Life insurance policies
The holders and beneficiaries of life insurance policies enjoy various tax advantages, which are detailed below.
In terms of current practice of SARS, the proceeds of a life insurance policy are normally treated as being a non-taxable capital receipt. They will also be free of CGT if certain criteria apply.
Capital Gains Tax exemption
Any capital gain or loss in respect of a disposal of a long term policy issued by a life insurance company is exempt from CGT if it resulted in a receipt or accrual:
- To the original beneficial owner(s) of the policy;
- To the spouse, nominee, dependant or deceased estate of the original beneficial owner(s) of the policy;
- To the spouse of the original beneficial owner(s) of the policy in consequence of a divorce order;
- In respect of a company owned policy as contemplated in Section 11(w) of the Income Tax Act;
- In respect of buy and sell policies provided that no premium was paid by the taxpayer while the other person was the beneficial owner of the policy; or
- In respect of policies taken out as a consequence of a person’s membership of a pension, pension preservation, provident, provident preservation or retirement annuity fund.
Lump sum benefits from pension, pension preservation, provident, provident preservation or retirement annuity funds are also exempt from CGT.
Deductibility of premiums
Expenditure incurred in respect of premiums payable under a long-term insurance policy, of which the taxpayer is the policyholder, are deductible in terms of Section 11(w) when:
- the premium paid by the employer (the taxpayer seeking the deduction) is included in the taxable income of the employee or director of the taxpayer; or
- when all the following requirements have been met:
- the policy insures the employer taxpayer against any loss by reason of the death, disablement or severe illness of an employee or director of the taxpayer;
- the policy is a risk policy with no cash or surrender value prior to the maturity date or the death of the employee or director whose life is insured under the policy;
- the policy is not owned by anyone other than the employer taxpayer at the time that the premium is paid (except in instances where the policy is held by a creditor of the taxpayer); and
- no transaction, operation or scheme exists where any amount payable under the policy (or in lieu of or equivalent to such amount) is ceded to the employee or director (or connected persons), the estate of the employee or director or to any person who is or was wholly or partly dependant on the employee or director for his or her maintenance.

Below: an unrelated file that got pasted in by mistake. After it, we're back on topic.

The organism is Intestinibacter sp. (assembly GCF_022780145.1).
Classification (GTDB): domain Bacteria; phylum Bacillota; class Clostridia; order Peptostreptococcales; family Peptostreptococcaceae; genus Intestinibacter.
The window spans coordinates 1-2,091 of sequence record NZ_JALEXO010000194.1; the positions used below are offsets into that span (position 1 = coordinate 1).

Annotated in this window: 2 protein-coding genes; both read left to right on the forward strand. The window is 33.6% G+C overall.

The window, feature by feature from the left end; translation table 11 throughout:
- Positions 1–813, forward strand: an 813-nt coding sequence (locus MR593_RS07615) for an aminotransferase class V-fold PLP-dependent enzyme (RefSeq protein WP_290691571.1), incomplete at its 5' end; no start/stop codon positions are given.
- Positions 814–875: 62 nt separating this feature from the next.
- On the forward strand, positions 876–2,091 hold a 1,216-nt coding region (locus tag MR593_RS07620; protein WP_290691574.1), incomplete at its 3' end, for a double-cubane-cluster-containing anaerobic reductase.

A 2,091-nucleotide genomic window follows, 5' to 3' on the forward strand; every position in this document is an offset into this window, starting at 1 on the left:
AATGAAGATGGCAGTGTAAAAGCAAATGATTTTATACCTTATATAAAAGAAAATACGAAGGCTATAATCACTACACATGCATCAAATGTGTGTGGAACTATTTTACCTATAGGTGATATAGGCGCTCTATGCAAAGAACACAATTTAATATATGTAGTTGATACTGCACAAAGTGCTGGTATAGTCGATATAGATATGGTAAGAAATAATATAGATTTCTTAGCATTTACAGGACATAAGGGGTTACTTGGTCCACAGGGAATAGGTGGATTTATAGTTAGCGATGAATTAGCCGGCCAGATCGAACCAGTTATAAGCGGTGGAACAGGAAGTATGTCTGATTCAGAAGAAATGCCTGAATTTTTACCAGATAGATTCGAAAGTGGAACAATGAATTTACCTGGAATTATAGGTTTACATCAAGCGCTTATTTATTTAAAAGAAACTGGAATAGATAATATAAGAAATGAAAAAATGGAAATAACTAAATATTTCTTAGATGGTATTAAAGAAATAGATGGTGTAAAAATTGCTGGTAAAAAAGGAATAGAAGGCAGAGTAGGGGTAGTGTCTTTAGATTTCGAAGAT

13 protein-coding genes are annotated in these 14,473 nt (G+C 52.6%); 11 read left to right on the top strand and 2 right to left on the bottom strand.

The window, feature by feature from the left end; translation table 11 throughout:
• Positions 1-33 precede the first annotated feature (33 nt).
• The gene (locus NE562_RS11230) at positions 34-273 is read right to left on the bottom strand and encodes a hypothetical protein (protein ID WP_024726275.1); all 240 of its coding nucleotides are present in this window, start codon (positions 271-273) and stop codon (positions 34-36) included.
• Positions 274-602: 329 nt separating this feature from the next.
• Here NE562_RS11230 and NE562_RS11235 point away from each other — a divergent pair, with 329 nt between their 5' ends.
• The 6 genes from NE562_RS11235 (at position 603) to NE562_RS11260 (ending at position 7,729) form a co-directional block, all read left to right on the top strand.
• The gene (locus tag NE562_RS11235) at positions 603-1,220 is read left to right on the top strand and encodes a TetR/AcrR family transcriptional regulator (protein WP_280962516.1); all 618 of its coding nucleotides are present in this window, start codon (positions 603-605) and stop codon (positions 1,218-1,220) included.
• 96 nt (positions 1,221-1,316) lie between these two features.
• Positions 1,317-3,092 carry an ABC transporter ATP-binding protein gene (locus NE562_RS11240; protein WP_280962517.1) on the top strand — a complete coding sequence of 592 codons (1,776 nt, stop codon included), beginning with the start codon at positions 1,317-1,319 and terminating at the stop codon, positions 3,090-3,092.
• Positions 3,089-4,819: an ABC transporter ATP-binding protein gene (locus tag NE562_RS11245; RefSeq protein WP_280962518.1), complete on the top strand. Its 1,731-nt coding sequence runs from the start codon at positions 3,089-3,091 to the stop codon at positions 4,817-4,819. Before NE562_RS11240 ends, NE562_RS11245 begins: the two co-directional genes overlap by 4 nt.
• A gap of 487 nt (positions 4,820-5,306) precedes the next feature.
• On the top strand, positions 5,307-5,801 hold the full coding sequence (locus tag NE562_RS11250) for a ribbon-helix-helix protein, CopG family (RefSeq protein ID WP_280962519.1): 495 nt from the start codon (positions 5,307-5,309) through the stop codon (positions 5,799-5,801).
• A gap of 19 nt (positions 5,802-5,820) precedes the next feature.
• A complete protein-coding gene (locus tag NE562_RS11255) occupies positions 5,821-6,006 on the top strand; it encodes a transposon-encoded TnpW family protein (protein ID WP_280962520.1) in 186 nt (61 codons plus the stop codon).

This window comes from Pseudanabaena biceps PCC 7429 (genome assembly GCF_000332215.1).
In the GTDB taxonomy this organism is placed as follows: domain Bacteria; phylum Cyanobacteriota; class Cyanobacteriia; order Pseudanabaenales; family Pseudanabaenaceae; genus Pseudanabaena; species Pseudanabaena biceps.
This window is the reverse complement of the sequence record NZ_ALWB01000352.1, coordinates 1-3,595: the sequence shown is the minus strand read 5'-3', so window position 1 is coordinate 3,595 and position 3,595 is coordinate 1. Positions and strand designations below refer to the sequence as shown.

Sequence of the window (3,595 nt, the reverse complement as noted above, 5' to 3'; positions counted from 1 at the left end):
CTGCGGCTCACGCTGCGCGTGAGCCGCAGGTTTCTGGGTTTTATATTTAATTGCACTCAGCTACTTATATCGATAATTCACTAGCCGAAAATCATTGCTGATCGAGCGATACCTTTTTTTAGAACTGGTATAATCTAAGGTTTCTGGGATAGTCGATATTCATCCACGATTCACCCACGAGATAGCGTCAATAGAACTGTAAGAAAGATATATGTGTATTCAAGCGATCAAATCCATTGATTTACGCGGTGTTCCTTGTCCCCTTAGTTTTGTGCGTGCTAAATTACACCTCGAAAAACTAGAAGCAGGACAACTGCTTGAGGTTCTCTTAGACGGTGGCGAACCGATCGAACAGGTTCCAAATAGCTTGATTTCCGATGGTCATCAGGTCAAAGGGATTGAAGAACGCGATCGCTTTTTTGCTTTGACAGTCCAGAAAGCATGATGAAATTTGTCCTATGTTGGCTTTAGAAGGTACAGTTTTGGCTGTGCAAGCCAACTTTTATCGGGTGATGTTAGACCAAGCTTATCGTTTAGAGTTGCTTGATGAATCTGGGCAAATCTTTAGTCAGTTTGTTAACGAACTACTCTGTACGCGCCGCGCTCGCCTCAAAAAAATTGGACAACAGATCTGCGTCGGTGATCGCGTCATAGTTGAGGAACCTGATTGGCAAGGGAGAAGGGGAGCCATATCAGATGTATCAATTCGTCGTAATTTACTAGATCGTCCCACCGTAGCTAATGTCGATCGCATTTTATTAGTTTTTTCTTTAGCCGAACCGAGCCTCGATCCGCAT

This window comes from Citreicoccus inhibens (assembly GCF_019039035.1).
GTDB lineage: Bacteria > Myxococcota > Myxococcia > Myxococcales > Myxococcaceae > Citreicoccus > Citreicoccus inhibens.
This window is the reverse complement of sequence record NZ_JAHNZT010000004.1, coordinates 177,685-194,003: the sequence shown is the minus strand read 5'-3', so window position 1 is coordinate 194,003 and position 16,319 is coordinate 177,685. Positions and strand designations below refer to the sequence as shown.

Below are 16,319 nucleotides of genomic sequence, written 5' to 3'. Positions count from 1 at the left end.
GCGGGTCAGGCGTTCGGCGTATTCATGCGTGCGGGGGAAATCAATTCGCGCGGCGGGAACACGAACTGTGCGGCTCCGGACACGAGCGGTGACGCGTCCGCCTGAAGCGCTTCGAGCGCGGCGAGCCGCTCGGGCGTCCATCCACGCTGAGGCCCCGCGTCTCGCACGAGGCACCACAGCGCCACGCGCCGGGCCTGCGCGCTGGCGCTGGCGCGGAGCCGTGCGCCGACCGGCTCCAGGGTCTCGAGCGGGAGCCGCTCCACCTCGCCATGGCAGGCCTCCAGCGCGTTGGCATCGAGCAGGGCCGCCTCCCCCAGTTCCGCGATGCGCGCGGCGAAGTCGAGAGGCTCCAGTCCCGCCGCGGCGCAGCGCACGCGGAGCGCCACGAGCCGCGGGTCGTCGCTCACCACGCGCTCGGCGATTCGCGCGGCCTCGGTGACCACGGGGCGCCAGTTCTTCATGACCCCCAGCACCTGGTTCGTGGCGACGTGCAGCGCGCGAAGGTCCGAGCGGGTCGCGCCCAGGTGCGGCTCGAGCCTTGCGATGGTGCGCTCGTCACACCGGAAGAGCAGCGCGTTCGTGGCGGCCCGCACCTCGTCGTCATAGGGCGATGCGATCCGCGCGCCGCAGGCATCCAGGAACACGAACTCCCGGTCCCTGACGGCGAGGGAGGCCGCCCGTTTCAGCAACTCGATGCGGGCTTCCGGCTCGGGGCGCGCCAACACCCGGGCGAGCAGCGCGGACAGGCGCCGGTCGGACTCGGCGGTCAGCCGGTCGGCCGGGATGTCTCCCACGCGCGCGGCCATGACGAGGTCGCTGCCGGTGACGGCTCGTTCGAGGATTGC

The above is the result of substantial changes to Section 11(w) which are effective as from 1 March 2011 and will affect many employer owned policies such as ‘key person’, deferred compensation, as well as many unapproved (free standing) group life policies and also unfortunately group disability income policies.
Of particular concern is the effect on employer owned group disability income policies. Many aspects of the new law are still unclear and the Association for Savings and Investments (ASISA) is currently engaging with National Treasury and SARS to obtain clarity on the full impact of the changes. Under unapproved (free standing) group life policies, where the employer is the policyholder, that employer may claim a tax deduction in terms of section 11(w) of the Income Tax Act in respect of premiums paid, only if fringe benefit tax is applied to the employees on these premiums. This has in fact always been the position. The benefit paid out on death to the beneficiaries will be paid out tax-free. If fringe benefit tax is not applied to the employees, then the employer will not enjoy a tax deduction.
The change for employer owned group disability income policies is that employers must now apply fringe benefit tax on their employees in respect of the premiums paid by the employer, as from 1 March 2011. At present, the employer pays the group disability premiums in full and claims a tax deduction as an expense. But in terms of the latest amendments, the employer will only qualify for a tax deduction if the premiums are taxed as a fringe benefit in the hands of the employees.